The attorneys at Doucet & Associates Co LPA help homeowners in Ohio dealing with foreclosure lawsuits in a variety of ways. We can assist homeowners during the loan modification process, identify mortgage errors, and help file an answer when being served with a complaint in a foreclosure lawsuit...
March is National Credit Education Month and Doucet & Associates would like to invite you to read some of our articles on improving your credit, keeping track of your credit report, and your rights under the Fair Credit Reporting Act...
First-Knox National Bank applied our clients mortgage payments wrong after they were granted a loan modification with deferred interests and other charges. In this case, we learned that an employee must manually remove deferred interests from a loan when applying a mortgage payment...
Do you know your rights with Vehicle Recalls?
Inspecting for motor vehicle safety defects and recalls help get unsafe vehicles off the road and repaired. The lawyers at Doucet & Associates Co., L.P.A. can help vehicle owners who are not informed about a vehicle recall and suffer an injury from a mechanical flaw.
The National Highway Traffic Safety Administration (NHTSA) inspects vehicles with suspected unsafe mechanics. The NHTSA identifies the duties for manufacturers involved in a recall and the rights of vehicle owners. Motor vehicle safety is a key factor in reducing auto accidents and saving lives.
Manufacturers can voluntarily recall vehicles before the NHTSA investigates a reported problem. Manufacturers are required to notify all registered owners and buyers about a safety defect and recall by first class mail. The recall must include risks associated with the safety defect and owners right to a repair, replace, or refund.
Manufacturers get to choose whether a repair, replacement, or refund is appropriate for the recall. Repairs are done for free and at no charge for the vehicle owner. If replacing, the owner should receive the same vehicle or a similar vehicle. If entitled to a refund the owner is eligible to the purchase price minus a reasonable wear and tear charge.
Vehicle owners do not have the right to a free repair or refund from the manufacturer if the vehicle is over ten years old at the time of the recall. The age is determined from the date the owner purchased the vehicle. Vehicle owners should still have the recalled safety defect inspected and fixed if their vehicle is too old for a repair and refund.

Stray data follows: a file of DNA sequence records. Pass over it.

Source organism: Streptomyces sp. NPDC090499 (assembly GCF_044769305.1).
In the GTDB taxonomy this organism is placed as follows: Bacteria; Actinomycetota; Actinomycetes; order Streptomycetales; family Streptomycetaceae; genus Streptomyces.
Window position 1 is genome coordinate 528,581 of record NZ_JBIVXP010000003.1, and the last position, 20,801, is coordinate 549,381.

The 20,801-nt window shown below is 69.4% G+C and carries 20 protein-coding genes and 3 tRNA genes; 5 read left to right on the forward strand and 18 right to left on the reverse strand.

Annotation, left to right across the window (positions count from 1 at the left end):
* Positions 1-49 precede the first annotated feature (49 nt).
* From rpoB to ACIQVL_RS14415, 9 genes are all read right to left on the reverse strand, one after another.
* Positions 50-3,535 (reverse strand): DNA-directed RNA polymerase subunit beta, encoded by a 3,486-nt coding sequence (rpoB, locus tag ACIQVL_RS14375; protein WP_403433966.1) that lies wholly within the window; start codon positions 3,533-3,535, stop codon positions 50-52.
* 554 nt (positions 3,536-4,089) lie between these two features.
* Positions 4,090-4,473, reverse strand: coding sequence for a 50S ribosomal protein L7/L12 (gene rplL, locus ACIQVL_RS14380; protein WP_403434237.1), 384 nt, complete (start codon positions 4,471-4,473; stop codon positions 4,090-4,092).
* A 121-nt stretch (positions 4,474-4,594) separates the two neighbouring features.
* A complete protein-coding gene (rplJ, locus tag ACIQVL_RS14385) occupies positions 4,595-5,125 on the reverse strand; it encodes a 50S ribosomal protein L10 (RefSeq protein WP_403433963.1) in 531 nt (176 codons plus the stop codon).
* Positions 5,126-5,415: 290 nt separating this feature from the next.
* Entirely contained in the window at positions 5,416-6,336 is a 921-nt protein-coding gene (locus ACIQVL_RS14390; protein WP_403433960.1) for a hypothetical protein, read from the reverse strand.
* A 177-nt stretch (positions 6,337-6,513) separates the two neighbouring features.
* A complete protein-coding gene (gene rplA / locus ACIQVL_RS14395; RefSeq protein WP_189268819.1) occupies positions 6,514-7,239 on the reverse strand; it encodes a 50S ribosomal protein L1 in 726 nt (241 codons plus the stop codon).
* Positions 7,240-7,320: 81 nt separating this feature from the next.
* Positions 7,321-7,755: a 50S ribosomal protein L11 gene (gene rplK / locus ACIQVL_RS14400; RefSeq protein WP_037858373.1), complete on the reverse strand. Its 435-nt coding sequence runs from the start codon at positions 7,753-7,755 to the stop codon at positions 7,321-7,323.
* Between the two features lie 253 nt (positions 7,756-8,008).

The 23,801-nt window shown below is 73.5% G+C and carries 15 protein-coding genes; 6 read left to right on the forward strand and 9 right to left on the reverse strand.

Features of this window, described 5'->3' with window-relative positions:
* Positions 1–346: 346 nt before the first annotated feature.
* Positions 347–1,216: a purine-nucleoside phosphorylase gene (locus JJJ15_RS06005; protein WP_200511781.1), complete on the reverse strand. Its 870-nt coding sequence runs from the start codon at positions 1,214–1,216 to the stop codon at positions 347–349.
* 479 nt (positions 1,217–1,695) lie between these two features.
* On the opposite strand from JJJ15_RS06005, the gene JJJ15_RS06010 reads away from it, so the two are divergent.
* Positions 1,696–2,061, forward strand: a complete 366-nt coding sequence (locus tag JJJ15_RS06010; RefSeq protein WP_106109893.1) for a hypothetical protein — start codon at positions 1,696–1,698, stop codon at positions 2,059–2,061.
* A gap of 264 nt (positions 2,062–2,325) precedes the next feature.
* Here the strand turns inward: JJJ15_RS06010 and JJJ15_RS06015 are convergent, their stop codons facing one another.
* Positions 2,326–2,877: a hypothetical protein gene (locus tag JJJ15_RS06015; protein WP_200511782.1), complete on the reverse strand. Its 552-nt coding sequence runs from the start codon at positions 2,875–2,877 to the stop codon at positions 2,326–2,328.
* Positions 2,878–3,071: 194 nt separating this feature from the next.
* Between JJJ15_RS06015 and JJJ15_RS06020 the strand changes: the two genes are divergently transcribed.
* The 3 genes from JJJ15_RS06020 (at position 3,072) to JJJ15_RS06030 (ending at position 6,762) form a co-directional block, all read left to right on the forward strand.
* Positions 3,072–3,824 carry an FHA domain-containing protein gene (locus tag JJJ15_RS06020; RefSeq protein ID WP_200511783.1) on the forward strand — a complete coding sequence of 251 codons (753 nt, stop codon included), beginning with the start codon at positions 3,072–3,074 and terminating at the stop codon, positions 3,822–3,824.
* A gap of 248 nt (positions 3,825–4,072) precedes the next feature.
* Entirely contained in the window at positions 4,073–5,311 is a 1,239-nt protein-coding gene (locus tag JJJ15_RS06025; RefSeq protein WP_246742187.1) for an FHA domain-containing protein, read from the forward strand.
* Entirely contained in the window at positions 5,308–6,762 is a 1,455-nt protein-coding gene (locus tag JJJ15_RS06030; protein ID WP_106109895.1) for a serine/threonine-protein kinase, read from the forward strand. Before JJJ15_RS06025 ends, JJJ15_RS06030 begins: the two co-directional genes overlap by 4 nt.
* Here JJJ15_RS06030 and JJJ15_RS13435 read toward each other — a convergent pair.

Tire recalls must be repaired or replaced by tire manufacturers within 60 days owners receive a recall notification. The manufacturers are only required to repair and replace tires that are under five years old. Consumers have to report to a tire dealer to receive services for a tire recall.
Vehicle owners can report a vehicle safety complaint online by clicking here or by calling the NHTSA at 1-888-327-4236. To read more about vehicle owner rights with recalls under the NHTSA click here.
Credit Reports are Improving Since the Housing Crisis
Homeowners that suffered from foreclosure during the housing crisis and Great Recession are starting to get their foreclosure histories taken off their credit reports. Removing foreclosure from a credit report can make it easier for a consumer to increase their credit score. Doucet & Associates Co., L.P.A. helps consumers’ correct errors on their credit reports and assists homeowners fight foreclosure.
The Great Recession refers to the economic decline during the financial crisis and the housing crisis that happened between 2007 and 2009. The rise of unemployment during the financial crisis caused many homeowners to fall into foreclosure, which negatively impacted their credit reports. Foreclosure stays on a consumer credit report for seven years.
There are many reasons that simultaneously caused the recession. The rise in foreclosures and drop in number of people buying homes at that time led to the United States housing bubble collapsing. The prices of homes were dropping, current homeowners were struggling to pay back mortgages, and people were frantically looking for jobs after being laid off. The recession left many Americans with long-lasting consequences.
If your foreclosure history is not being removed from your credit report, the Fair Credit Reporting Act (FCRA) grants consumers the right to write a letter asking the credit reporting agency investigate the error. The removal of foreclosure from a credit report is going to influence consumers getting approved for lower interest rates. If the credit reporting agency is denying your request to have foreclosure cleared from your credit report after seven years the lawyers at Doucet & Associates Co., L.P.A. can provide legal assistance. Contact us today at (614)-944-5219.